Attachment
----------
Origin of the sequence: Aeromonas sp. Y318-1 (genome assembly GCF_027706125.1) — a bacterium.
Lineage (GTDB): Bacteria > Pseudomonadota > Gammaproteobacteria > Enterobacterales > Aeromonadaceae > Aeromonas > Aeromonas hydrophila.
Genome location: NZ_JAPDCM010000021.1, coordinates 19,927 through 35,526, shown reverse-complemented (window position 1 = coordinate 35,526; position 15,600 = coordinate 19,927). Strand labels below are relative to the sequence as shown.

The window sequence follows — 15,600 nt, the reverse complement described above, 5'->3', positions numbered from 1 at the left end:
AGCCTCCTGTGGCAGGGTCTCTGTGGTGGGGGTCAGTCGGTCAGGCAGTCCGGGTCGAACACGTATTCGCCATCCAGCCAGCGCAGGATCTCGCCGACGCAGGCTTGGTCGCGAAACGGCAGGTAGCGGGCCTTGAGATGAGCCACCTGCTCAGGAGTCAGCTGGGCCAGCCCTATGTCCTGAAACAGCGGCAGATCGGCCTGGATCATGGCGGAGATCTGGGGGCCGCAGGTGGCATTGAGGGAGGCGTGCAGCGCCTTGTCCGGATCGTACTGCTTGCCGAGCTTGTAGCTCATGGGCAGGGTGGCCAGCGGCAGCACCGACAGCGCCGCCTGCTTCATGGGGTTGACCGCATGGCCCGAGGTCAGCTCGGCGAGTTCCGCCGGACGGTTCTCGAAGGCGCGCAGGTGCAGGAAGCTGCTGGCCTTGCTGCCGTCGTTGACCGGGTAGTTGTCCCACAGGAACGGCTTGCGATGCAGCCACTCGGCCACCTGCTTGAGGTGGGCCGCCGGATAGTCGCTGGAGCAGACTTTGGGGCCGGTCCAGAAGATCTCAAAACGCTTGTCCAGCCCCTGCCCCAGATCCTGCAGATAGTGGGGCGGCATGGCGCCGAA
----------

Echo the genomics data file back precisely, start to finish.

Origin of the sequence: Aeromonas sp. Y318-1 (genome assembly GCF_027706125.1) — a bacterium.
Lineage (GTDB): Bacteria > Pseudomonadota > Gammaproteobacteria > Enterobacterales > Aeromonadaceae > Aeromonas > Aeromonas hydrophila.
Genome location: NZ_JAPDCM010000021.1, coordinates 19,927 through 35,526, shown reverse-complemented (window position 1 = coordinate 35,526; position 15,600 = coordinate 19,927). Strand labels below are relative to the sequence as shown.

The window sequence follows — 15,600 nt, the reverse complement described above, 5'->3', positions numbered from 1 at the left end:
AGCCTCCTGTGGCAGGGTCTCTGTGGTGGGGGTCAGTCGGTCAGGCAGTCCGGGTCGAACACGTATTCGCCATCCAGCCAGCGCAGGATCTCGCCGACGCAGGCTTGGTCGCGAAACGGCAGGTAGCGGGCCTTGAGATGAGCCACCTGCTCAGGAGTCAGCTGGGCCAGCCCTATGTCCTGAAACAGCGGCAGATCGGCCTGGATCATGGCGGAGATCTGGGGGCCGCAGGTGGCATTGAGGGAGGCGTGCAGCGCCTTGTCCGGATCGTACTGCTTGCCGAGCTTGTAGCTCATGGGCAGGGTGGCCAGCGGCAGCACCGACAGCGCCGCCTGCTTCATGGGGTTGACCGCATGGCCCGAGGTCAGCTCGGCGAGTTCCGCCGGACGGTTCTCGAAGGCGCGCAGGTGCAGGAAGCTGCTGGCCTTGCTGCCGTCGTTGACCGGGTAGTTGTCCCACAGGAACGGCTTGCGATGCAGCCACTCGGCCACCTGCTTGAGGTGGGCCGCCGGATAGTCGCTGGAGCAGACTTTGGGGCCGGTCCAGAAGATCTCAAAACGCTTGTCCAGCCCCTGCCCCAGATCCTGCAGATAGTGGGGCGGCATGGCGCCGAA